How Nurses Can Build Meaningful Community Engagement

Each year, the American Nurses Association (ANA) commemorates National Nurses Month in May to honor the varying roles of nurses and their unwavering commitment to patients, their communities and our healthcare systems. For 2022, the ANA has selected the tagline Nurses Make a Difference, with each week of the month-long nursing recognition focusing on the themes of self-care, recognition of fellow nurses, professional development and community engagement. To promote these themes, join us for a month-long TESU Blog series contributed by our nursing course mentors. Week 4 focuses on community engagement and the vital contributions nurses make in the health and well-being of our communities.

Growing up in Brooklyn, N.Y., I had the fortunate experience of living in a culturally diverse community of engaged residents, storekeepers, and public servants. I saw neighbors helping neighbors, friendly police officers who knew people by name, small business owners interested in the lives of their customers, and strong community block associations and school boards with active parent/teacher associations. Our family doctor, a general practitioner, even made house calls. Visiting nurses dressed in navy and gray or seersucker suits and carrying their nurse’s bags were seen in the neighborhood making at-home visits.

Today, those neighborhood memories have led me to engage in the community where I live, work, and play at the core of my role as a community/public health nurse. It’s in this community setting that I assess the needs of a patient, family, and population. As a provider of care, health educator and advocate, my public health nursing focus is on doing the greatest good within the society.

What is Community Engagement?

The community consists of geographic and demographic factors made up of places and people. A community population is bonded together by a common interest, purpose, mission, culture, and socioeconomic factors and/or challenges.

Nurses can make invaluable contributions to their communities. They play a vital role as leaders and make a difference in improving the community’s health. Nurses provide care all day, year-round, in community-engagement activities that may consist of volunteering; voting registration drives; taking part in a food drive, blood drive and clothing drive; and attending local town halls and school board meetings. Leveraging human capital resources builds strong communities.


How Can Nurses Forge Community Connections and Good Communication?

Knowing your community is key to connecting with it. Meanwhile, developing a community presence is vital to trust-building and open communication. Learn who the local stakeholders and political leaders are so that you can achieve your desired outcomes. Network at community events, be culturally aware and speak in layman’s terms to help create strong connections and partnerships. I have seen nurses leverage social media – such as Facebook, Instagram, LinkedIn, Snapchat, Twitter, WhatsApp, TikTok, Reddit, Nextdoor and YouTube – to get essential health information effectively out to the public. When you find the best means of communicating with your community, you can be more effective in communicating health education or other messages.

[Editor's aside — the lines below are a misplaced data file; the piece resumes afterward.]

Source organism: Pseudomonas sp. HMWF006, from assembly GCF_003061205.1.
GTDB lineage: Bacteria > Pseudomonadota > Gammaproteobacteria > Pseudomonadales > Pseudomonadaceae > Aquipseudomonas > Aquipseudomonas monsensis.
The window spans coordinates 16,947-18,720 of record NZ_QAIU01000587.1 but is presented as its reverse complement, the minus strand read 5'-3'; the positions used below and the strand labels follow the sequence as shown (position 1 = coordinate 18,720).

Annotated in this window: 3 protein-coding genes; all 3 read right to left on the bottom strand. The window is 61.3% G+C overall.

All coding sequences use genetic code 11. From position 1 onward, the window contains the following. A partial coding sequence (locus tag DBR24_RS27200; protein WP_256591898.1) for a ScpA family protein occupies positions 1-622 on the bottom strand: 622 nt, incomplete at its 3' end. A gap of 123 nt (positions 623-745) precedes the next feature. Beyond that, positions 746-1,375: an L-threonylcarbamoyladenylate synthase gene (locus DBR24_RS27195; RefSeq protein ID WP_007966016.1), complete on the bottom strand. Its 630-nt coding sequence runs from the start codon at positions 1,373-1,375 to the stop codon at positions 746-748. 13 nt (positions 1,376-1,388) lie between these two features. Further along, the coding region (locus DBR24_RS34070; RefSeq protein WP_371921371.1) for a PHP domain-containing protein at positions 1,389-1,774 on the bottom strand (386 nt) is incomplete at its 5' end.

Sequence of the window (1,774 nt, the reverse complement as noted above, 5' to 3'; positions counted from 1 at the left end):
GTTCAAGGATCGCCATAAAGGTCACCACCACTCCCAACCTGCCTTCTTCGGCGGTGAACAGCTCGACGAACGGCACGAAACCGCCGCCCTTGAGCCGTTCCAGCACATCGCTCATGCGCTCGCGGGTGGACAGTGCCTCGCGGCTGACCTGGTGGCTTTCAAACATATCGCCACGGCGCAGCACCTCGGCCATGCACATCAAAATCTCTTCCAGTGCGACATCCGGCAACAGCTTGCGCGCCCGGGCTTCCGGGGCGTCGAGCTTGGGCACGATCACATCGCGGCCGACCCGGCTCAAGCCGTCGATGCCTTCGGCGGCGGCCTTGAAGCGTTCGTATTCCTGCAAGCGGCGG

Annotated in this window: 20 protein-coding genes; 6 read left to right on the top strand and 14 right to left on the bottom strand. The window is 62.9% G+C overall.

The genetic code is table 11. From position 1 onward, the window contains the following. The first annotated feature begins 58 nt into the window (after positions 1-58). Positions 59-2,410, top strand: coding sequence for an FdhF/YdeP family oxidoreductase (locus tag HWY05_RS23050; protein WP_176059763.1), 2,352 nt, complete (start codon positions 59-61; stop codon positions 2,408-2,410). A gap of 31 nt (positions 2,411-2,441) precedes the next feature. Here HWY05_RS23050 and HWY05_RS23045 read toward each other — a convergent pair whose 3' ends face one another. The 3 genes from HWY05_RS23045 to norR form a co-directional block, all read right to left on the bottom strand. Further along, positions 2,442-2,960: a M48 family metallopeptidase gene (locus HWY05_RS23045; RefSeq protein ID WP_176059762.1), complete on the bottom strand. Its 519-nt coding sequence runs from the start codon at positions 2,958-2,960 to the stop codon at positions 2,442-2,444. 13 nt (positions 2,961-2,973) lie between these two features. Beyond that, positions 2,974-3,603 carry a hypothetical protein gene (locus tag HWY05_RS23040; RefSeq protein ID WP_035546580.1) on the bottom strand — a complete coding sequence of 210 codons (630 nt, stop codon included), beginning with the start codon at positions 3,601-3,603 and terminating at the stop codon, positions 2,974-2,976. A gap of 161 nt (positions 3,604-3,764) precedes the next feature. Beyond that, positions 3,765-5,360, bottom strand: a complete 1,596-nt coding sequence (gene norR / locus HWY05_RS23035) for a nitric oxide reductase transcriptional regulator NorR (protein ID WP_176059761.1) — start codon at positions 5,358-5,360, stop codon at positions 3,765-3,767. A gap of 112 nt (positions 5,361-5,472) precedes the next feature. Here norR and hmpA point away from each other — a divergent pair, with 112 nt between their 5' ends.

A Call to Action For Nurses

Virtually or in person, it is important for nurses to become community-engaged whether informally, on a grassroots level, or formally, in an organization. Partnerships that build and sustain meaningful community action and intervention based on the needs of the community is the best way to develop positive health outcomes in population health.

Consider becoming civically engaged within your community. Join a nursing organization such as the American Nurses Association, the New Jersey League for Nursing (if in New Jersey or in your respective state) and one in your area of practice specialty, such as the American Public Health Association.

If you are unable to take part fully in a community organization, try volunteering at a faith-based organization, healthcare facility or nonprofit community agency. Your skills and knowledge are invaluable to them.

I challenge you to volunteer, make a donation and/or sponsor a student. Making a difference in the community is rewarding in numerous ways. Because when we help others, we receive a greater sense of well-being.

Donna M. Fountain, PhD, APRN, PHCNS-BC

Written by Donna M. Fountain, PhD, APRN, PHCNS-BC

Donna M. Fountain, PhD, APRN, PHCNS-BC, is a mentor in the W. Cary Edwards School of Nursing and Health Professions. Her nursing career spans 44 years in Medical-Surgical, Telemetry and Open Heart practice areas, transitioning to community health as a nurse coordinator and director/administrator and vice president of a certified, nonprofit Visiting Nurse Association. Dr. Fountain received her BSN from the City University of New York, Medgar Evers College, and her MSN and PhD from Rutgers University. She holds a certification as an Advanced Practice Public Health Nurse with Board Certification from the American Nurses Credentialing Center (ANCC).

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